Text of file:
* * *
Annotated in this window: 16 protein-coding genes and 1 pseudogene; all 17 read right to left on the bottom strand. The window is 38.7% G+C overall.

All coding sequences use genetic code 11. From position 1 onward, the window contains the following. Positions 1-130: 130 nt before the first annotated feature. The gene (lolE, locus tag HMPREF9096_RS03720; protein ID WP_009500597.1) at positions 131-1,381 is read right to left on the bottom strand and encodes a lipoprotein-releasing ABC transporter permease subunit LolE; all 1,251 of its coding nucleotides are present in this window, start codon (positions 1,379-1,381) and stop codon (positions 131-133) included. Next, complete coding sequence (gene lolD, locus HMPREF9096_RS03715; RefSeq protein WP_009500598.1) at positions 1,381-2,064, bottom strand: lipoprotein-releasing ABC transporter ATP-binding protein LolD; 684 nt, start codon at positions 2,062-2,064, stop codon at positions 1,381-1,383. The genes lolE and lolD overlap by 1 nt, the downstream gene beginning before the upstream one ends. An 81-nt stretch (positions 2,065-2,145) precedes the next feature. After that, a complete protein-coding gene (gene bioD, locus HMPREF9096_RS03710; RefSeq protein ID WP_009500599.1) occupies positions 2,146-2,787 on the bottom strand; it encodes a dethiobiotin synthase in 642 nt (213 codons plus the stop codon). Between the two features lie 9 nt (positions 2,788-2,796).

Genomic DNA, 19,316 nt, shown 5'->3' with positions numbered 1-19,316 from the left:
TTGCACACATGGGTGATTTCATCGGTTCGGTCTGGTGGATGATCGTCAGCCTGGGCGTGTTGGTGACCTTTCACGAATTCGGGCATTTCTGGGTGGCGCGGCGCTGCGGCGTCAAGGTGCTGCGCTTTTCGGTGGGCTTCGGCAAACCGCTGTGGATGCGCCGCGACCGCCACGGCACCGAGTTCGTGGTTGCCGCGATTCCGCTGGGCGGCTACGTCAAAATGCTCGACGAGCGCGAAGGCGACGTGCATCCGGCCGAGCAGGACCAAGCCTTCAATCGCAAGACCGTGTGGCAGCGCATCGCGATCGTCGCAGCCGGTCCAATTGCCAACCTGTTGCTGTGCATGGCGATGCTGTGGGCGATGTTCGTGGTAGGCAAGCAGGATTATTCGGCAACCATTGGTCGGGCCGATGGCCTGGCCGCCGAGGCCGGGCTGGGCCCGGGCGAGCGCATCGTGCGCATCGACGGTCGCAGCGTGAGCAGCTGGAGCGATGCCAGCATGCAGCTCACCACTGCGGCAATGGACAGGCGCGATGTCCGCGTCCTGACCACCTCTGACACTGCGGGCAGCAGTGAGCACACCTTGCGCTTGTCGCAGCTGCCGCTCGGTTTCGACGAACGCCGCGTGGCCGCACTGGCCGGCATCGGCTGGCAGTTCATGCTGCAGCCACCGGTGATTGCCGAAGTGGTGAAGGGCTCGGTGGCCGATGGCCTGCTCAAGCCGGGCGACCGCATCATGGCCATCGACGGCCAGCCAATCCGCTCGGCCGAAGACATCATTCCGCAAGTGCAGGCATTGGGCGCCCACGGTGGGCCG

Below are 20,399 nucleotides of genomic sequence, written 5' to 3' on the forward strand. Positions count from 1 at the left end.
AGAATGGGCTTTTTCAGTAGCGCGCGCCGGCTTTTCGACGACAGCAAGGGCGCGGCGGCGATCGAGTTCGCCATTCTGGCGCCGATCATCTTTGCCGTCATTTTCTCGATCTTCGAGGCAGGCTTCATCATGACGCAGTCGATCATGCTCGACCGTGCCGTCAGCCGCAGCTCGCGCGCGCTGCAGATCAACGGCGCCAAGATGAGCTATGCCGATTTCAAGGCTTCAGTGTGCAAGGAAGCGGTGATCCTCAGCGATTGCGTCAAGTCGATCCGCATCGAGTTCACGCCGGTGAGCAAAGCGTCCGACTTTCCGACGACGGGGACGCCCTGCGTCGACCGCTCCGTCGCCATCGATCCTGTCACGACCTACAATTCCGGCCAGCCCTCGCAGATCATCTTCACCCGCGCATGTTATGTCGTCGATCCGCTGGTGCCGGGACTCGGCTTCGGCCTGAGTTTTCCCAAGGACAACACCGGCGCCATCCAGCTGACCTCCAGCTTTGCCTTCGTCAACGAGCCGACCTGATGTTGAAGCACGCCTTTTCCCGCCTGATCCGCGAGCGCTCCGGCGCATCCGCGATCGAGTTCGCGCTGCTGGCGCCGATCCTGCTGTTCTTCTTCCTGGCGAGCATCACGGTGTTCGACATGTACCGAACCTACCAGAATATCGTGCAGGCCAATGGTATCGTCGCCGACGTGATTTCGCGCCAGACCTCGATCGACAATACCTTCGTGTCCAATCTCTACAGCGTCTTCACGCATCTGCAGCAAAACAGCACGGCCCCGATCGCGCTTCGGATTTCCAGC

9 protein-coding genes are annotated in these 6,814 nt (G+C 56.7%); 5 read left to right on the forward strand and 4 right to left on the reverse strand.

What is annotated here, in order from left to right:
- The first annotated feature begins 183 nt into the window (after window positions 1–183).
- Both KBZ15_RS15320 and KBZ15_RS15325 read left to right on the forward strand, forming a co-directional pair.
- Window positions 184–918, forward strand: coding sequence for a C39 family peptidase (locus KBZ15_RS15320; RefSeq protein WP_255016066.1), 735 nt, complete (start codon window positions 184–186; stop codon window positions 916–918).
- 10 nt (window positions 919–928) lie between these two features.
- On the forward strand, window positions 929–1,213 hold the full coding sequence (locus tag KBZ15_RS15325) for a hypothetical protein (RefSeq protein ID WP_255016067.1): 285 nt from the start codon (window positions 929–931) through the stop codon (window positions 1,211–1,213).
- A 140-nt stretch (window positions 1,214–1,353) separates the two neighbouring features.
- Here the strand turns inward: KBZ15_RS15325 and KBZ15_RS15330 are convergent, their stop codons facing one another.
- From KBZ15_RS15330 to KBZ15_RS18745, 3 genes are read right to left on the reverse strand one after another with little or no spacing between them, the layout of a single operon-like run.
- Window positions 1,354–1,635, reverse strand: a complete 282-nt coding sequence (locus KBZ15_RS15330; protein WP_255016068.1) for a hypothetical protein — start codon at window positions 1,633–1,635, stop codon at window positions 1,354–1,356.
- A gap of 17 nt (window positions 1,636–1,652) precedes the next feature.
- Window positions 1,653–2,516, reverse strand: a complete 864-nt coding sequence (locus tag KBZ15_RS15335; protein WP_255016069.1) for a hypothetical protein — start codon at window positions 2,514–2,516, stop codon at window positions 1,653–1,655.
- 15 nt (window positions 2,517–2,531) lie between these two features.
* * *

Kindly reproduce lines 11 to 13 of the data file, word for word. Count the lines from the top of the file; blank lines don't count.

- Window positions 184–918, forward strand: coding sequence for a C39 family peptidase (locus KBZ15_RS15320; RefSeq protein WP_255016066.1), 735 nt, complete (start codon window positions 184–186; stop codon window positions 916–918).
- 10 nt (window positions 919–928) lie between these two features.
- On the forward strand, window positions 929–1,213 hold the full coding sequence (locus tag KBZ15_RS15325) for a hypothetical protein (RefSeq protein ID WP_255016067.1): 285 nt from the start codon (window positions 929–931) through the stop codon (window positions 1,211–1,213).